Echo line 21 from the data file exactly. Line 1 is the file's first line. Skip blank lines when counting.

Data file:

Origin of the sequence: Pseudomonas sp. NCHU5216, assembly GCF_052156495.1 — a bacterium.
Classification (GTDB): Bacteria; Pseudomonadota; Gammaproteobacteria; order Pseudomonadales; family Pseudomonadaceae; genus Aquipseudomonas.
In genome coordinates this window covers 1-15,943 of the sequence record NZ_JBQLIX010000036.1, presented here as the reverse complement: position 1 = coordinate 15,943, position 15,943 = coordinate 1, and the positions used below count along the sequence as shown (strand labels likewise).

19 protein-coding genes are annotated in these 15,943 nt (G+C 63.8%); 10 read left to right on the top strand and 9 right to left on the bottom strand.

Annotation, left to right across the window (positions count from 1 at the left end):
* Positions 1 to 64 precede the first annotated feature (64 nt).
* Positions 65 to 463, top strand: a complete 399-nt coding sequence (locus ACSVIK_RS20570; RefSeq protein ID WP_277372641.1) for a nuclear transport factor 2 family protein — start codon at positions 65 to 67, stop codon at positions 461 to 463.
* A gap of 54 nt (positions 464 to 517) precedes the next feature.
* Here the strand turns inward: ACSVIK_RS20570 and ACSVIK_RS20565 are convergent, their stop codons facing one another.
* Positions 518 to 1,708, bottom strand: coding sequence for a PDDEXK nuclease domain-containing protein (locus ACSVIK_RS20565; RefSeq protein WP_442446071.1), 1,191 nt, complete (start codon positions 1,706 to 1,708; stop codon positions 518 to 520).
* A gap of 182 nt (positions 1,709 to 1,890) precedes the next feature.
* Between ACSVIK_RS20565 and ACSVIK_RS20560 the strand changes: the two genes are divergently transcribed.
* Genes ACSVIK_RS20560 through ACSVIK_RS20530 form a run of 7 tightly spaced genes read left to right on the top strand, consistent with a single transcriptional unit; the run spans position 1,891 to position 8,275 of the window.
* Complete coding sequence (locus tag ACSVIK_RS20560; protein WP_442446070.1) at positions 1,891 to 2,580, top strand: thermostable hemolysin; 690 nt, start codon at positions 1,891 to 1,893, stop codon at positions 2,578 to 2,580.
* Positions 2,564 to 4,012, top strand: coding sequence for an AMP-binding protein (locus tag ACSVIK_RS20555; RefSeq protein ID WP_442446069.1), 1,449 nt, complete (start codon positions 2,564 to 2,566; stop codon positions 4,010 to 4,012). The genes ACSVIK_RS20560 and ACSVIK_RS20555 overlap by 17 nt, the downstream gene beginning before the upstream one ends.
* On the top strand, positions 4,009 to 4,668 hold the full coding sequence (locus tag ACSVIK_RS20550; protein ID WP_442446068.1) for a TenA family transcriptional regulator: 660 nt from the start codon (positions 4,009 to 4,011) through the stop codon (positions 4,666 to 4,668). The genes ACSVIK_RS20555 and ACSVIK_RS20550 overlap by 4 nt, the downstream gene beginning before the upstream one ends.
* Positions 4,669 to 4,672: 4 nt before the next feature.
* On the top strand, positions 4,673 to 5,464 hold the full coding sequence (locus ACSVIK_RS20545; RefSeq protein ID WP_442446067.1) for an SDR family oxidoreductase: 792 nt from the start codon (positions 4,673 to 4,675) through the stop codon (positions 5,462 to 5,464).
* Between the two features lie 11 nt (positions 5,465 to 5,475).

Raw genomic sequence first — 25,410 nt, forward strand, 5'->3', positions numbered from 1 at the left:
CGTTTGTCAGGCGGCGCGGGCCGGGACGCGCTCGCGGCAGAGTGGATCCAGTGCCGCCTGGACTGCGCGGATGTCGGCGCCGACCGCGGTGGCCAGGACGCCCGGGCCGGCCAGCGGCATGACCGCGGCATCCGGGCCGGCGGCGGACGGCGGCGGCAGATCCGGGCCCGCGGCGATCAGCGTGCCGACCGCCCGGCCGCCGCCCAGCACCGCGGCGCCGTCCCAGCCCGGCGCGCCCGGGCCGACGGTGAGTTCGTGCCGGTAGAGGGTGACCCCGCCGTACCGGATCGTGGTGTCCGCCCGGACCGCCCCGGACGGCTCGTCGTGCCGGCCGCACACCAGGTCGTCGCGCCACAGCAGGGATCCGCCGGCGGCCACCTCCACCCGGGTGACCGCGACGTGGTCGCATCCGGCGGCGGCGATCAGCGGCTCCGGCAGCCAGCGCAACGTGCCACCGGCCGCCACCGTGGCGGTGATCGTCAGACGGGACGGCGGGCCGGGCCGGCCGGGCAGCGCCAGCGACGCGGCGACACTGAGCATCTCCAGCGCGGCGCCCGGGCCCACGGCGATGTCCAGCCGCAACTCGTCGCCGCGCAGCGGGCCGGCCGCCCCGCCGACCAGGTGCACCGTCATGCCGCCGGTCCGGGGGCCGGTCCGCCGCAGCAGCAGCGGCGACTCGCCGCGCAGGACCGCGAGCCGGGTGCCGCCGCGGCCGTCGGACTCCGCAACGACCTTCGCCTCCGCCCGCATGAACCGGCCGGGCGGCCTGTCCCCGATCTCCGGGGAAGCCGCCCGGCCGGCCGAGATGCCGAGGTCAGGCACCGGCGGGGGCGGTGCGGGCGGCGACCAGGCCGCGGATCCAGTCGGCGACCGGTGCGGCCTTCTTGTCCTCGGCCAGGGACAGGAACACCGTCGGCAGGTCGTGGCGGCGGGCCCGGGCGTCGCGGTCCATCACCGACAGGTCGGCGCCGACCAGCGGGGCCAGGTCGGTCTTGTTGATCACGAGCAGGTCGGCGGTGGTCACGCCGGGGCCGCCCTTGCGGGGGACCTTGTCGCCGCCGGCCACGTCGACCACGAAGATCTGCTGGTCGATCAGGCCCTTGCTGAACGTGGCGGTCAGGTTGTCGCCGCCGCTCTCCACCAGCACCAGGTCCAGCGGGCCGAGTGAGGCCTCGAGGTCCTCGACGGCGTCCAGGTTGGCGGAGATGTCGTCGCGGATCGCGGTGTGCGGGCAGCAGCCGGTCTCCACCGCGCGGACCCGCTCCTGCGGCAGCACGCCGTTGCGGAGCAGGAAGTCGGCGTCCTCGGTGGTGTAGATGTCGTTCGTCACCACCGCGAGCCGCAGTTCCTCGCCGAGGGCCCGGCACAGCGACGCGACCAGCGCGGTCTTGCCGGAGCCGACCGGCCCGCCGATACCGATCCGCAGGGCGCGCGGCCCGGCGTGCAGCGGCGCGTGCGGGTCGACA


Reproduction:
CGTTTGTCAGGCGGCGCGGGCCGGGACGCGCTCGCGGCAGAGTGGATCCAGTGCCGCCTGGACTGCGCGGATGTCGGCGCCGACCGCGGTGGCCAGGACGCCCGGGCCGGCCAGCGGCATGACCGCGGCATCCGGGCCGGCGGCGGACGGCGGCGGCAGATCCGGGCCCGCGGCGATCAGCGTGCCGACCGCCCGGCCGCCGCCCAGCACCGCGGCGCCGTCCCAGCCCGGCGCGCCCGGGCCGACGGTGAGTTCGTGCCGGTAGAGGGTGACCCCGCCGTACCGGATCGTGGTGTCCGCCCGGACCGCCCCGGACGGCTCGTCGTGCCGGCCGCACACCAGGTCGTCGCGCCACAGCAGGGATCCGCCGGCGGCCACCTCCACCCGGGTGACCGCGACGTGGTCGCATCCGGCGGCGGCGATCAGCGGCTCCGGCAGCCAGCGCAACGTGCCACCGGCCGCCACCGTGGCGGTGATCGTCAGACGGGACGGCGGGCCGGGCCGGCCGGGCAGCGCCAGCGACGCGGCGACACTGAGCATCTCCAGCGCGGCGCCCGGGCCCACGGCGATGTCCAGCCGCAACTCGTCGCCGCGCAGCGGGCCGGCCGCCCCGCCGACCAGGTGCACCGTCATGCCGCCGGTCCGGGGGCCGGTCCGCCGCAGCAGCAGCGGCGACTCGCCGCGCAGGACCGCGAGCCGGGTGCCGCCGCGGCCGTCGGACTCCGCAACGACCTTCGCCTCCGCCCGCATGAACCGGCCGGGCGGCCTGTCCCCGATCTCCGGGGAAGCCGCCCGGCCGGCCGAGATGCCGAGGTCAGGCACCGGCGGGGGCGGTGCGGGCGGCGACCAGGCCGCGGATCCAGTCGGCGACCGGTGCGGCCTTCTTGTCCTCGGCCAGGGACAGGAACACCGTCGGCAGGTCGTGGCGGCGGGCCCGGGCGTCGCGGTCCATCACCGACAGGTCGGCGCCGACCAGCGGGGCCAGGTCGGTCTTGTTGATCACGAGCAGGTCGGCGGTGGTCACGCCGGGGCCGCCCTTGCGGGGGACCTTGTCGCCGCCGGCCACGTCGACCACGAAGATCTGCTGGTCGATCAGGCCCTTGCTGAACGTGGCGGTCAGGTTGTCGCCGCCGCTCTCCACCAGCACCAGGTCCAGCGGGCCGAGTGAGGCCTCGAGGTCCTCGACGGCGTCCAGGTTGGCGGAGATGTCGTCGCGGATCGCGGTGTGCGGGCAGCAGCCGGTCTCCACCGCGCGGACCCGCTCCTGCGGCAGCACGCCGTTGCGGAGCAGGAAGTCGGCGTCCTCGGTGGTGTAGATGTCGTTCGTCACCACCGCGAGCCGCAGTTCCTCGCCGAGGGCCCGGCACAGCGACGCGACCAGCGCGGTCTTGCCGGAGCCGACCGGCCCGCCGATACCGATCCGCAGGGCGCGCGGCCCGGCGTGCAGCGGCGCGTGCGGGTCGACA